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World War II ration book of Arthur Dannenberg


Held at: Historical Medical Library of The College of Physicians of Philadelphia [Contact Us]19 S. 22nd Street, Philadelphia, PA 19103

This is a finding aid. It is a description of archival material held at the Historical Medical Library of The College of Physicians of Philadelphia. Unless otherwise noted, the materials described below are physically available in their reading room, and not digitally available through the web.

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Arthur M. Dannenberg, Sr., born in Philadelphia on 7 January 1891, graduated from the University of Pennsylvania School of Medicine in 1913. He served an internship at the Jewish Hospital of Philadelphia — now the Albert Einstein Medical Center (AEMC) — and then volunteered for service in the Medical Corps of the United States Army. For two years, from August 1917 to August 1919, he was the commanding medical officer of a meningitis ward at Camp Jackson, South Carolina.

On completion of this military duty, Dannenberg returned to Philadelphia to begin his medical practice. He applied for an appointment to a junior position in the pediatrics department of the Jewish Hospital, and was accepted. He eventually became the senior attending pediatrician and chief of pediatrics at the Northern Division of the AEMC in 1938.

Dannenberg served as a consultant to a number of Philadelphia area institutions engaged in the care of children. He was at various times the medical director and pediatrician of the Max and Sarah Bamberger Home in Longport, New Jersey; the Jewish Foster Home; the Home for Hebrew Orphans; the Juvenile Aid Society; and the Phipps Institute. He met his wife, Marion Loeb, a social worker, while working at the Phipps Institute during the 1920s, and they later married and had two children. Mrs. Dannenberg died in 1978. He was also a board member of the Young Men's/Young Women's Hebrew Association (YM/YWHA) and of the YM/YWHA camps, and of the Willowcrest Convalescent Home.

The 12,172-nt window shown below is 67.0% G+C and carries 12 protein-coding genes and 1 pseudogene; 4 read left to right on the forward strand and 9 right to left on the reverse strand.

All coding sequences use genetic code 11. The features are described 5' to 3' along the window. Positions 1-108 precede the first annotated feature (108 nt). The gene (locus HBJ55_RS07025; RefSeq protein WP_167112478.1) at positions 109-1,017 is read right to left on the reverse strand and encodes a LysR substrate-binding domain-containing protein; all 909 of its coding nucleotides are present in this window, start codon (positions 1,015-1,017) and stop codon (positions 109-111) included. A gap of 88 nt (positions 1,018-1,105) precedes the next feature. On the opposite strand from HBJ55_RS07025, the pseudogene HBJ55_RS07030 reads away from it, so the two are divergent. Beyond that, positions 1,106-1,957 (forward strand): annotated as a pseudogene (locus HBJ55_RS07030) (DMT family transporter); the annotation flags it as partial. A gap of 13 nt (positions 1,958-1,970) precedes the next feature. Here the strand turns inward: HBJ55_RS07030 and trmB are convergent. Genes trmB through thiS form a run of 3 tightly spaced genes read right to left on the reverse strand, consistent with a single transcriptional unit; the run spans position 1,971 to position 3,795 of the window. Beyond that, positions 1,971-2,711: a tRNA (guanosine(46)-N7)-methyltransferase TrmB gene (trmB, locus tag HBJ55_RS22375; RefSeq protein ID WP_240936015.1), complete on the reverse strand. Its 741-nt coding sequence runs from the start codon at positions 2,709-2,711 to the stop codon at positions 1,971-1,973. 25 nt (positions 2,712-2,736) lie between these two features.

When Dannenberg became chief of the pediatric department at the Northern Division of the AEMC, his first endeavor was the development of an educational program with very high standards, one of great value to the interns and residents of the department and to its attending staff. Dannenberg also wanted the teaching sessions to be shared by physicians of the general community. He was asked to allow the attendance of Temple students at his teaching sessions, and was subsequently appointed to the Temple pediatric faculty.

Dannenberg's private practice increased rapidly following his appointment as chief of pediatrics at the AEMC and his involvement as consultant to so many of the social agencies in Philadelphia that were engaged in the care of children. He devoted considerable time towards improving the functioning of his department within the hospital, and towards the department's teaching activities.

Dannenberg produced a number of papers for the pediatric literature, he was active in the affairs of the American Pediatric Society, and he helped to organize the Philadelphia Pediatric Society. He took special interest in the Aid Association of the Philadelphia County Medical Society. He was elected a Fellow of the College of Physicians of Philadelphia in 1938, and for a number of years was a member of the Finance Committee.

On 7 December 1990, Dannenberg died at his home in Philadelphia.

Source: Tumen, Henry J. "Memoir of Arthur M. Dannenberg, Sr., 1891-1990." Transactions & Studies of the College of Physicians of Philadelphia, Ser. 5, Vol. 13, No. 2 (1991); 221-225.

This small collection consists of one "War Ration Book No. 3," (1943) which belonged to Arthur M. Dannenberg. Ration Book No. 3 was distributed during the summer of 1943, and contained four pages of "point" stamps, similar to the point stamps in War Ration Book 2, though slightly different in design and printed in brown ink. These brown stamps were used for meat. It also contained four pages of "unit" stamps for items such as sugar, coffee, and shoes. Each page of forty-eight stamps bears the design of a different war machine, including guns, tanks, aircraft carriers and planes.

In Dannenberg's ration book, all the "point" stamps are torn out, but most of the "unit" stamps still remain.

Source: United States Office Of War Information. War ration book no. 3... United States: U.S. Government Printing Office, August 1943. Photograph. Accessed 15 June 2018.

This collection was discovered during a survey in the summer and fall of 2015. It was processed in the spring of 2018.

Historical Medical Library of The College of Physicians of Philadelphia
Finding Aid Author
Chrissie Perella
Finding Aid Date
15 June 2018

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